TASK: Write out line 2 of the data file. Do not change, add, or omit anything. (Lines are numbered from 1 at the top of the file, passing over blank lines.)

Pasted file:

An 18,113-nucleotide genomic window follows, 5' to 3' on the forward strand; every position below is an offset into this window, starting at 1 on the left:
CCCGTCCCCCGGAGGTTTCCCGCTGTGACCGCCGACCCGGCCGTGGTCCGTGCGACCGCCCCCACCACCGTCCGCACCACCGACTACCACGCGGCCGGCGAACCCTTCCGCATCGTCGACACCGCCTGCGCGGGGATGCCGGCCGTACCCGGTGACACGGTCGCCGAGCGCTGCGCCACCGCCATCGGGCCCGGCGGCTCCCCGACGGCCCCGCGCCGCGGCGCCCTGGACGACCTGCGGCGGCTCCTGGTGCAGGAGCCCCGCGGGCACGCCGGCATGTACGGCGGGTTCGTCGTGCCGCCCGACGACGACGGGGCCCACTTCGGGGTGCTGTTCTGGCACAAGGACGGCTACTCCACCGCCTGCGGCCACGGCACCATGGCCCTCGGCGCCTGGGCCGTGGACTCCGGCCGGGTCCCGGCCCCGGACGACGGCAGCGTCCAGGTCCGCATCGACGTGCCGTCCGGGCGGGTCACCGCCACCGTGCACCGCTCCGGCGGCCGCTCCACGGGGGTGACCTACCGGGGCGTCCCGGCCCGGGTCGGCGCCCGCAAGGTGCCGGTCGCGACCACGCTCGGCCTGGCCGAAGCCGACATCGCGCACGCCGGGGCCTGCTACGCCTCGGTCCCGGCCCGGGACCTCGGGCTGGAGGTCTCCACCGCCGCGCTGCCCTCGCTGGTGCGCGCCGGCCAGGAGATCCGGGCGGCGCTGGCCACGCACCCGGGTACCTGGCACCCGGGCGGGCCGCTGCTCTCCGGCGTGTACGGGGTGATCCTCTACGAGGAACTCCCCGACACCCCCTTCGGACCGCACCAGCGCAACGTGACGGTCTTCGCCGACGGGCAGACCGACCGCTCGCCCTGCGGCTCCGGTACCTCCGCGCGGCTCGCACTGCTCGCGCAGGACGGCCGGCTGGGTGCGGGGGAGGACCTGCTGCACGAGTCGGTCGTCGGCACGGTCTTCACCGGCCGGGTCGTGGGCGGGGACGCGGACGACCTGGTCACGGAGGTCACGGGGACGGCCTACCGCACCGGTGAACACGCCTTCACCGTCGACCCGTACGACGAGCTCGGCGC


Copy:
CCCGTCCCCCGGAGGTTTCCCGCTGTGACCGCCGACCCGGCCGTGGTCCGTGCGACCGCCCCCACCACCGTCCGCACCACCGACTACCACGCGGCCGGCGAACCCTTCCGCATCGTCGACACCGCCTGCGCGGGGATGCCGGCCGTACCCGGTGACACGGTCGCCGAGCGCTGCGCCACCGCCATCGGGCCCGGCGGCTCCCCGACGGCCCCGCGCCGCGGCGCCCTGGACGACCTGCGGCGGCTCCTGGTGCAGGAGCCCCGCGGGCACGCCGGCATGTACGGCGGGTTCGTCGTGCCGCCCGACGACGACGGGGCCCACTTCGGGGTGCTGTTCTGGCACAAGGACGGCTACTCCACCGCCTGCGGCCACGGCACCATGGCCCTCGGCGCCTGGGCCGTGGACTCCGGCCGGGTCCCGGCCCCGGACGACGGCAGCGTCCAGGTCCGCATCGACGTGCCGTCCGGGCGGGTCACCGCCACCGTGCACCGCTCCGGCGGCCGCTCCACGGGGGTGACCTACCGGGGCGTCCCGGCCCGGGTCGGCGCCCGCAAGGTGCCGGTCGCGACCACGCTCGGCCTGGCCGAAGCCGACATCGCGCACGCCGGGGCCTGCTACGCCTCGGTCCCGGCCCGGGACCTCGGGCTGGAGGTCTCCACCGCCGCGCTGCCCTCGCTGGTGCGCGCCGGCCAGGAGATCCGGGCGGCGCTGGCCACGCACCCGGGTACCTGGCACCCGGGCGGGCCGCTGCTCTCCGGCGTGTACGGGGTGATCCTCTACGAGGAACTCCCCGACACCCCCTTCGGACCGCACCAGCGCAACGTGACGGTCTTCGCCGACGGGCAGACCGACCGCTCGCCCTGCGGCTCCGGTACCTCCGCGCGGCTCGCACTGCTCGCGCAGGACGGCCGGCTGGGTGCGGGGGAGGACCTGCTGCACGAGTCGGTCGTCGGCACGGTCTTCACCGGCCGGGTCGTGGGCGGGGACGCGGACGACCTGGTCACGGAGGTCACGGGGACGGCCTACCGCACCGGTGAACACGCCTTCACCGTCGACCCGTACGACGAGCTCGGCGC